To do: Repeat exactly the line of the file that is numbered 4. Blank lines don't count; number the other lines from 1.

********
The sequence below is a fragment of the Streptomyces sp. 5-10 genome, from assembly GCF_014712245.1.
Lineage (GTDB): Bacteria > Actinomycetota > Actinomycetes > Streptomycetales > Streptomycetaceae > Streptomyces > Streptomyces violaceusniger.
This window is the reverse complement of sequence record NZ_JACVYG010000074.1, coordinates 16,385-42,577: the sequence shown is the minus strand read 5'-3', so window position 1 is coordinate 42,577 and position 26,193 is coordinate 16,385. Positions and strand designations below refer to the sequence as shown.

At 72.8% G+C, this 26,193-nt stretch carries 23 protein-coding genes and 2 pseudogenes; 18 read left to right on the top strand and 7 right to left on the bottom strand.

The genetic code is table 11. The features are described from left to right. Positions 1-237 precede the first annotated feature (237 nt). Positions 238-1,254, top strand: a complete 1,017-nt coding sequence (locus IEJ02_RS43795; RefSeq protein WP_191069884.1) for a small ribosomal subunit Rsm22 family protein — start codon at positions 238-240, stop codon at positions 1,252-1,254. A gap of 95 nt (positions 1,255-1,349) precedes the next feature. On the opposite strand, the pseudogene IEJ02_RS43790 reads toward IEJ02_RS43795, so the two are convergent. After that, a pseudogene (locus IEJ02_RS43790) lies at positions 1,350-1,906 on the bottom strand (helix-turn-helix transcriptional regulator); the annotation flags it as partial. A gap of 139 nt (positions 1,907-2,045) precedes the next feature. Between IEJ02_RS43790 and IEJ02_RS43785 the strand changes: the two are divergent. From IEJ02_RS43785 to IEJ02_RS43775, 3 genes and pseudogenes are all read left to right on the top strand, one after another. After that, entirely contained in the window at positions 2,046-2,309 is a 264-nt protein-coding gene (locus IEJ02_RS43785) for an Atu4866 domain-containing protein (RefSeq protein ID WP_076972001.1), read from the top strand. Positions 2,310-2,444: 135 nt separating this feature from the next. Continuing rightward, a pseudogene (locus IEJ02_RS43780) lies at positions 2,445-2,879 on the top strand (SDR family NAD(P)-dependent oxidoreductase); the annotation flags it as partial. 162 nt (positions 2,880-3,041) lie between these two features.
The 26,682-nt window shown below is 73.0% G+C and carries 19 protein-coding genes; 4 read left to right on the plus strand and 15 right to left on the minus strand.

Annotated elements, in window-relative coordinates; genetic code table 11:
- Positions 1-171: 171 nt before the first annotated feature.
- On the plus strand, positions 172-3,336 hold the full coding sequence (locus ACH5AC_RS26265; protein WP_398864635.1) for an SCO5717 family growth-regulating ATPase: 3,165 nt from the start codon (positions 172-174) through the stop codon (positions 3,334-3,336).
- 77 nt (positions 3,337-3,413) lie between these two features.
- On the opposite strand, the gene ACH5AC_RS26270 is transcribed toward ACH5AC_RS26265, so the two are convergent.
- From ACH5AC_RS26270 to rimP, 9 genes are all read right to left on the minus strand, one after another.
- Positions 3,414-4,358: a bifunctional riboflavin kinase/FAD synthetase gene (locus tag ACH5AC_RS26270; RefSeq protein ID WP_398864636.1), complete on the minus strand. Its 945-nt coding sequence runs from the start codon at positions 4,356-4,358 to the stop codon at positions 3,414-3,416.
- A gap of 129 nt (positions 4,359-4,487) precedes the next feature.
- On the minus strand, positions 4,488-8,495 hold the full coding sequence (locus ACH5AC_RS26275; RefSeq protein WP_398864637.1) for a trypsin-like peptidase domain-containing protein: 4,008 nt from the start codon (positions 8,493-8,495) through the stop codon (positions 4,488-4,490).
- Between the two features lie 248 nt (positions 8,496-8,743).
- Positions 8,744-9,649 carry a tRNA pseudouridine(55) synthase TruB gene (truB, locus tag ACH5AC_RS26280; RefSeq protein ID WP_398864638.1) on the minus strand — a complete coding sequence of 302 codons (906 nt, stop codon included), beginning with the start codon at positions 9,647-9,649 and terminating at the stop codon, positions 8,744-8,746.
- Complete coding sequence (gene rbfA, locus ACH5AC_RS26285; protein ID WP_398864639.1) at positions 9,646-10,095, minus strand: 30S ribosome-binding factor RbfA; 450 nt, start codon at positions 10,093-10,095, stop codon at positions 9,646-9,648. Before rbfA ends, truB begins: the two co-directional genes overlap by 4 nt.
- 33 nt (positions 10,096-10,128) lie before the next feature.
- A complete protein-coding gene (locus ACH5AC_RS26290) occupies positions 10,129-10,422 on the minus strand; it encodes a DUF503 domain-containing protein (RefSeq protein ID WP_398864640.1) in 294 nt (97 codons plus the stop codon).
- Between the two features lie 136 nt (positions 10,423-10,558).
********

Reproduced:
At 72.8% G+C, this 26,193-nt stretch carries 23 protein-coding genes and 2 pseudogenes; 18 read left to right on the top strand and 7 right to left on the bottom strand.